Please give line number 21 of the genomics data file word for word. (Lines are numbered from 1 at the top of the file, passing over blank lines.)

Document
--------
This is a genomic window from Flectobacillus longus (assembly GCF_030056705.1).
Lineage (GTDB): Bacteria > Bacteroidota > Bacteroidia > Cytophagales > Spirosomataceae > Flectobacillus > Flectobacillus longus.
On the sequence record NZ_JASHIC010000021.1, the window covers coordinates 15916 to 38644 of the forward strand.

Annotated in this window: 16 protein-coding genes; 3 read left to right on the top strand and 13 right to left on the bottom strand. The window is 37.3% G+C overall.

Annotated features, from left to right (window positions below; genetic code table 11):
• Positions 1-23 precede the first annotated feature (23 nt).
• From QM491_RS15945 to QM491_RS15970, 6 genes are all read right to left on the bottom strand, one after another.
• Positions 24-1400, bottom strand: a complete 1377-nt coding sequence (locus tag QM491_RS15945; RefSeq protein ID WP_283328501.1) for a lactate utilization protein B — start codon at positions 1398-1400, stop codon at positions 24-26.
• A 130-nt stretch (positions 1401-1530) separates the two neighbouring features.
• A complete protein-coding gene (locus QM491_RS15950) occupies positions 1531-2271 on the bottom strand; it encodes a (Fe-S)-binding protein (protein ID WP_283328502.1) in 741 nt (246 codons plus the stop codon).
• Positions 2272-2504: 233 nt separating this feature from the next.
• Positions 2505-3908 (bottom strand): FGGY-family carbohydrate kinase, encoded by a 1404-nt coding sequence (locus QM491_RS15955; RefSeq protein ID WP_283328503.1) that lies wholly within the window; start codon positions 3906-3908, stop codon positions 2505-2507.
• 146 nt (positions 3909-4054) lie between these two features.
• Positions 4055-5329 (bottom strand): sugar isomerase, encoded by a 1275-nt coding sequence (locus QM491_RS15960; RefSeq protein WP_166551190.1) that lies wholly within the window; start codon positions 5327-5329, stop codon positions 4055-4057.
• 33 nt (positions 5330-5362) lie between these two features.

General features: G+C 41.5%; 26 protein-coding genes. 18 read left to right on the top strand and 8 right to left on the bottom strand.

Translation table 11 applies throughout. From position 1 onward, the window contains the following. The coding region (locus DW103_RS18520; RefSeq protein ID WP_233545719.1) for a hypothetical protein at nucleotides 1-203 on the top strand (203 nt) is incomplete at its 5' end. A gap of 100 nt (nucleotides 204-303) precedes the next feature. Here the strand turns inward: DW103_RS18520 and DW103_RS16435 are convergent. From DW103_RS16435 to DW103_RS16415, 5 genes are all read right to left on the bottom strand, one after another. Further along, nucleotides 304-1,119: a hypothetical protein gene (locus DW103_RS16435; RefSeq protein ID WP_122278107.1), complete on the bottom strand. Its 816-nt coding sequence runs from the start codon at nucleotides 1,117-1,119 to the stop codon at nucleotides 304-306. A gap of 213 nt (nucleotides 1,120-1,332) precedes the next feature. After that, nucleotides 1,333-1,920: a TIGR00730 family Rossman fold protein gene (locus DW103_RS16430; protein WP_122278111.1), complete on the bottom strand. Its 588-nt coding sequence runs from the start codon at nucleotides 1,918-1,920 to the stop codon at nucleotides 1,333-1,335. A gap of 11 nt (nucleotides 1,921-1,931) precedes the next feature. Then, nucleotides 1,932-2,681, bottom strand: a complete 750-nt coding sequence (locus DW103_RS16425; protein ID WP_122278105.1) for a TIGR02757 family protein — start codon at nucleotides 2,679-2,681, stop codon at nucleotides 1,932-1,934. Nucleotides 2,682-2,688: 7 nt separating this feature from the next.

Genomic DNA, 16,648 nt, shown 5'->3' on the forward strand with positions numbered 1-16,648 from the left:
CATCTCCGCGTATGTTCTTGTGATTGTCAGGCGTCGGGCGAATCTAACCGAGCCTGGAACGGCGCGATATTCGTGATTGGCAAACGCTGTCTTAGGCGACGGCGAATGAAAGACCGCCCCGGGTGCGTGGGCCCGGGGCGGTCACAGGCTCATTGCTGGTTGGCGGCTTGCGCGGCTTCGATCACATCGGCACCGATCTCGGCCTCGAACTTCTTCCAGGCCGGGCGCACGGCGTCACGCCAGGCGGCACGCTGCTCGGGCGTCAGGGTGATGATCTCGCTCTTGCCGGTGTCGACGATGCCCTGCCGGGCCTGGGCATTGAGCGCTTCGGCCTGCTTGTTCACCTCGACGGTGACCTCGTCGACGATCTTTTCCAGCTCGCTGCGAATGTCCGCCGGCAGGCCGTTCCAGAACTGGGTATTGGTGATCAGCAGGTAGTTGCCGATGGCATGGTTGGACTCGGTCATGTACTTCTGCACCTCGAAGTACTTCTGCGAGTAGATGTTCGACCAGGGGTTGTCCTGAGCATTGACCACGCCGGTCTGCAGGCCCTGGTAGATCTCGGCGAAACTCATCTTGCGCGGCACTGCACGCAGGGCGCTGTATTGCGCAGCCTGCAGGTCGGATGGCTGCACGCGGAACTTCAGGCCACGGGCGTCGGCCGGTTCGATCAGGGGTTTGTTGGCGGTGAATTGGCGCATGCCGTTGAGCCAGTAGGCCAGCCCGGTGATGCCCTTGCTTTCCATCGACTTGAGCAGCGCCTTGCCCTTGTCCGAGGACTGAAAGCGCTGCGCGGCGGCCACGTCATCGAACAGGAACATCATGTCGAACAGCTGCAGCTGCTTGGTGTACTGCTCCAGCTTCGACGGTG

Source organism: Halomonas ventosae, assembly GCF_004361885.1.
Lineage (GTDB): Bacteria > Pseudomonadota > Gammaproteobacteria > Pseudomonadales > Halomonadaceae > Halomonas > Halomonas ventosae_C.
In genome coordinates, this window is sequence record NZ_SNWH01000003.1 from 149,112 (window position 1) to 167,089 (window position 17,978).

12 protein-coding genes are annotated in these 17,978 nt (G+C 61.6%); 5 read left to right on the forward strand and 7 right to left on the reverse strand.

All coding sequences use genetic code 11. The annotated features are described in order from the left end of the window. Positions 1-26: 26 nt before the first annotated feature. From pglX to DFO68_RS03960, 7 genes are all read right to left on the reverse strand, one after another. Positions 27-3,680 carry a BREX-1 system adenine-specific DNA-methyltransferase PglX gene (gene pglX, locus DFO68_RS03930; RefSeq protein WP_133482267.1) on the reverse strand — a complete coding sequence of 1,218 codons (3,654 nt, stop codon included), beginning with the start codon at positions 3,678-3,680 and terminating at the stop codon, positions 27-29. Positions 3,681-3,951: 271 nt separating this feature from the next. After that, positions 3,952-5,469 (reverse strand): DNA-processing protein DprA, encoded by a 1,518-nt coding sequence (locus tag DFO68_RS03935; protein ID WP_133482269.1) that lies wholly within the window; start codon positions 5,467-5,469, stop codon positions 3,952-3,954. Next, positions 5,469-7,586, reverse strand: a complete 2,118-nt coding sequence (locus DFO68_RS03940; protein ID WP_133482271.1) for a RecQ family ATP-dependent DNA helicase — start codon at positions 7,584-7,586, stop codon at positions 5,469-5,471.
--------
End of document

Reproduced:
Lineage (GTDB): Bacteria > Pseudomonadota > Gammaproteobacteria > Pseudomonadales > Halomonadaceae > Halomonas > Halomonas ventosae_C.